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Evolution of 5G And It’s Safety Impact

The evolution of 5G has a lot to provide the public-safety community. With its greater capacity, faster speeds, ultra-low latencies, and advanced support for IoT, 5G will enable massive adoption of new public safety applications. 

These will contain field delivery of telemedicine, remote-controlled devices, and improved situational awareness with the help of video and drone analytics complementing current LTE/4.9G mission-critical networks. 

In expectancy of this brand new technology, and to prepare for how they will deploy it, organizations of public-safety need to have a clear strategy for transitioning to full 5G capabilities. 

This needs the understanding of how the 5G standard is evolving and when it will going to make the sense to adopt it for the use of increased public safety.

Traditionally, public-safety networks have depended on narrowband mobile private radio systems such as Project 25 and TETRA and for mission-critical communications. 

Such systems will continue to be an essential part of public safety services, but they can also lack the ability to handle vast amounts of data and multimedia. 

Knowing these limitations, many public-safety networks have unified mobile broadband into their communications toolkit.

As part of this, networks already have taken a big step forward towards most public-safety agencies.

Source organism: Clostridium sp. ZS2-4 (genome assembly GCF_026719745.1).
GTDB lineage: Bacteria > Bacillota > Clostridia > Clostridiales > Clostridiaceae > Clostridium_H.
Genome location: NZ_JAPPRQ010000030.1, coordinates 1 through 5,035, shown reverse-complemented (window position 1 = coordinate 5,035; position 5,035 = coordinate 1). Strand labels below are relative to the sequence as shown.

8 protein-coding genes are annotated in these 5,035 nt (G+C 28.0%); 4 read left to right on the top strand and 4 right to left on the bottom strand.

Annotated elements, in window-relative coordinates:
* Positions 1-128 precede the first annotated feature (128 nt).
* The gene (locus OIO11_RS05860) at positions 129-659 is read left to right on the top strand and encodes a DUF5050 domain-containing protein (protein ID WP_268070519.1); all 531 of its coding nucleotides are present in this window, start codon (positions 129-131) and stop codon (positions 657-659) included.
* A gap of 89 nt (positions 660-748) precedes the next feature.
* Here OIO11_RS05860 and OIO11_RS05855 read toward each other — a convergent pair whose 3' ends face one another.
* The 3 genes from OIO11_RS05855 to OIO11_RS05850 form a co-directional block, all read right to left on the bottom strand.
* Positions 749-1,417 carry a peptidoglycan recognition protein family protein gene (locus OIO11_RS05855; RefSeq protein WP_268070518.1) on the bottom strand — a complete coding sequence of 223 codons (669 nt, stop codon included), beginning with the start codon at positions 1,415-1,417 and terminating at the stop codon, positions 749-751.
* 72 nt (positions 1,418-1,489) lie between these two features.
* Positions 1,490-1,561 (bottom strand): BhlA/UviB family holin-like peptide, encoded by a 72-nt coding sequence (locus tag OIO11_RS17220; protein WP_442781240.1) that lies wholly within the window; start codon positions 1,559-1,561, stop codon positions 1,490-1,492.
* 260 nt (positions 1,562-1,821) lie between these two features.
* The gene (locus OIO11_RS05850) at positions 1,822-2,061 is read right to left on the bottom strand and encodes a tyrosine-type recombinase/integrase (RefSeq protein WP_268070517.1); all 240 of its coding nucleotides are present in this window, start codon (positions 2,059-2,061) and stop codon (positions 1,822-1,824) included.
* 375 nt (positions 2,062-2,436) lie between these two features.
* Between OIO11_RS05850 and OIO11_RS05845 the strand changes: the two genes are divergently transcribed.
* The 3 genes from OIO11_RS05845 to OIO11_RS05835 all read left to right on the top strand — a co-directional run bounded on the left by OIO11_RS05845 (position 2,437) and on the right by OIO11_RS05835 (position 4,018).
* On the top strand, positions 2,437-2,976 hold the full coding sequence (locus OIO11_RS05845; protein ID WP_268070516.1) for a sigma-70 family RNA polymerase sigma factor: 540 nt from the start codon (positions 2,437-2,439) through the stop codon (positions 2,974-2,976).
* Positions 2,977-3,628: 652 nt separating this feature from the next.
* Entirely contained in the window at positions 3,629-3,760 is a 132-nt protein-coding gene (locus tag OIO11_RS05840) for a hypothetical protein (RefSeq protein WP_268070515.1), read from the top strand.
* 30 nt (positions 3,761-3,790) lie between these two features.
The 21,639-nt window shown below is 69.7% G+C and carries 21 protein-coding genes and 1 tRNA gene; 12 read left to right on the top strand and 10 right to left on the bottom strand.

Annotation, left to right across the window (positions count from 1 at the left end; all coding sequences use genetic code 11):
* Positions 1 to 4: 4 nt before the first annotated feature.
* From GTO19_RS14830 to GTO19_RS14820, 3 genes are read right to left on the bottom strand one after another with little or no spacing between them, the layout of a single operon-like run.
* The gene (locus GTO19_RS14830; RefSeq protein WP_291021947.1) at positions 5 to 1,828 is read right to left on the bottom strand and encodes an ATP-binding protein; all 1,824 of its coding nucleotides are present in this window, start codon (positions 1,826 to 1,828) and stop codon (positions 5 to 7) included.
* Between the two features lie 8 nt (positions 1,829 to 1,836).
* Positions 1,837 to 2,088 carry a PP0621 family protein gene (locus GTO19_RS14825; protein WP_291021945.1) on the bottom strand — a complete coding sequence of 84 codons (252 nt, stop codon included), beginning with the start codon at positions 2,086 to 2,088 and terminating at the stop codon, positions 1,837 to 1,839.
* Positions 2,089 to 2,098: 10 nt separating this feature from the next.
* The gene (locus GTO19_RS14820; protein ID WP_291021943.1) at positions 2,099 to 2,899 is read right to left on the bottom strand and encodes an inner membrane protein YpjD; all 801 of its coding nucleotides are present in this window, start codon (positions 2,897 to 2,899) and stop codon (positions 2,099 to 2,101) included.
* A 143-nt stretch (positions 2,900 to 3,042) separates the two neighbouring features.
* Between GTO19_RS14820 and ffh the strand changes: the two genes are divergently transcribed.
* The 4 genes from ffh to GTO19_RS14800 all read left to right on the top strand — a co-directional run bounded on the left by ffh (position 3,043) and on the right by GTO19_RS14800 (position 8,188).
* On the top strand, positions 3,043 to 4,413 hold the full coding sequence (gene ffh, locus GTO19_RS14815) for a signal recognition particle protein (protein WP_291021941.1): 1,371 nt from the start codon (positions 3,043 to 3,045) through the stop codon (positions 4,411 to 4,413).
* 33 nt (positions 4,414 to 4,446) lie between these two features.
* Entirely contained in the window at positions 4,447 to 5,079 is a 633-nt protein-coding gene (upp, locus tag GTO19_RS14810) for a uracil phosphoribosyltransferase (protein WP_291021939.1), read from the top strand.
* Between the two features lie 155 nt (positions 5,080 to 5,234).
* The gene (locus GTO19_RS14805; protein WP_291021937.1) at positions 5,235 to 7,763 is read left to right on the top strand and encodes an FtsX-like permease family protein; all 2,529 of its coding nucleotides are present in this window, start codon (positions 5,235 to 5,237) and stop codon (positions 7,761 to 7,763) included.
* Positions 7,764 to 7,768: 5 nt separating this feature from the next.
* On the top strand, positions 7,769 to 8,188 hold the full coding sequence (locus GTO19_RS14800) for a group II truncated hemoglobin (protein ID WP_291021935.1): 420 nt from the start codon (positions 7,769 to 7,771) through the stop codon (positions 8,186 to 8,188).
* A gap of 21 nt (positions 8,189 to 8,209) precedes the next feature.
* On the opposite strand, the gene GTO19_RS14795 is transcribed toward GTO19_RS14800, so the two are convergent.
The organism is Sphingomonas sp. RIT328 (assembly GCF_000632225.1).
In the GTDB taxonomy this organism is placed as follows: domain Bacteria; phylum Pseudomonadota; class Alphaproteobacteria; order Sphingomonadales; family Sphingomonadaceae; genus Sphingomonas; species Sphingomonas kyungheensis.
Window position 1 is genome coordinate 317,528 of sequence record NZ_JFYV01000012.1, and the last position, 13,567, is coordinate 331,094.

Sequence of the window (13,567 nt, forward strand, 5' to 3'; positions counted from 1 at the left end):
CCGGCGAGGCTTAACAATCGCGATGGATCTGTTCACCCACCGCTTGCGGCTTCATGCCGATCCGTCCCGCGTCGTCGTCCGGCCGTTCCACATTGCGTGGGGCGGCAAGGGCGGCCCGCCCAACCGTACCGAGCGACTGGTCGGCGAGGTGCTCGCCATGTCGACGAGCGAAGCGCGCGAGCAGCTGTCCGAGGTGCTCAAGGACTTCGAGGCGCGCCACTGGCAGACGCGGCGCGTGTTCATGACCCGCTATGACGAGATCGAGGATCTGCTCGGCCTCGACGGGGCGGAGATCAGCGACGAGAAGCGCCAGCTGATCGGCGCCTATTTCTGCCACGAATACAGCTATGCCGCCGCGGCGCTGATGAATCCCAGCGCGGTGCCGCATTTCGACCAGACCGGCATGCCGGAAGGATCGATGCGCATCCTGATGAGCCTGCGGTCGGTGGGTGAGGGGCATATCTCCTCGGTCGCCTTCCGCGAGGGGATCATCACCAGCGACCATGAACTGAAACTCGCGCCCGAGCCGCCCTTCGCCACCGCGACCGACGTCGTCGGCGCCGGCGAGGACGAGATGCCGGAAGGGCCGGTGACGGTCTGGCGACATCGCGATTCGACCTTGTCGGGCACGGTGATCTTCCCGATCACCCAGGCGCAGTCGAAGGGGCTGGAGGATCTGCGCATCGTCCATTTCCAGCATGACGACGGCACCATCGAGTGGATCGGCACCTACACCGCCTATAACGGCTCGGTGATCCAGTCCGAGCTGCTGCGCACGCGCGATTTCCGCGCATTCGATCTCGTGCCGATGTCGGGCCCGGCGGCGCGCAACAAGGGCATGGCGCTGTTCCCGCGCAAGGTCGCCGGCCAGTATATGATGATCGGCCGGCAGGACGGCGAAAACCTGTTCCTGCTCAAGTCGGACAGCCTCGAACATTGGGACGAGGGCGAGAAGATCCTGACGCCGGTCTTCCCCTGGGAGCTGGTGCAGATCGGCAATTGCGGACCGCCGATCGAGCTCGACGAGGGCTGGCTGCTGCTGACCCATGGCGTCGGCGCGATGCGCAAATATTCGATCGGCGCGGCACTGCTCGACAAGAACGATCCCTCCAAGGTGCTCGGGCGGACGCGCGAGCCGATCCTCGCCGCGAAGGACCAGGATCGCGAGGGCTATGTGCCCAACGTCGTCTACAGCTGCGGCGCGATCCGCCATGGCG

LTE is a mature technology which is used for a long time in public mobile networks worldwide.

It provides high levels of security and reliability features needed for public-safety use. 

It also provides multimedia and data capabilities like real-time body-worn camera streaming, push-to-video, database access, and bio-vital sign monitoring as well as supporting applications, like push-to-talk services.

In regards to the evolution of 5G, the group that sets the 5G standard is the 3GPP. 

As the 5G standard develops, the specifications that tailor it to meet the demanding needs of specific public-safety applications. 

The transition to 5G will serial in the coming decade, starting with the deployment of 5G hotspots to enhance mission-critical LTE/4.9G ability in particular locations. 

But with its capability of reliability and the low-latency needs for critical communications of the future, eventually, 5G will become the de facto standard in the longer term.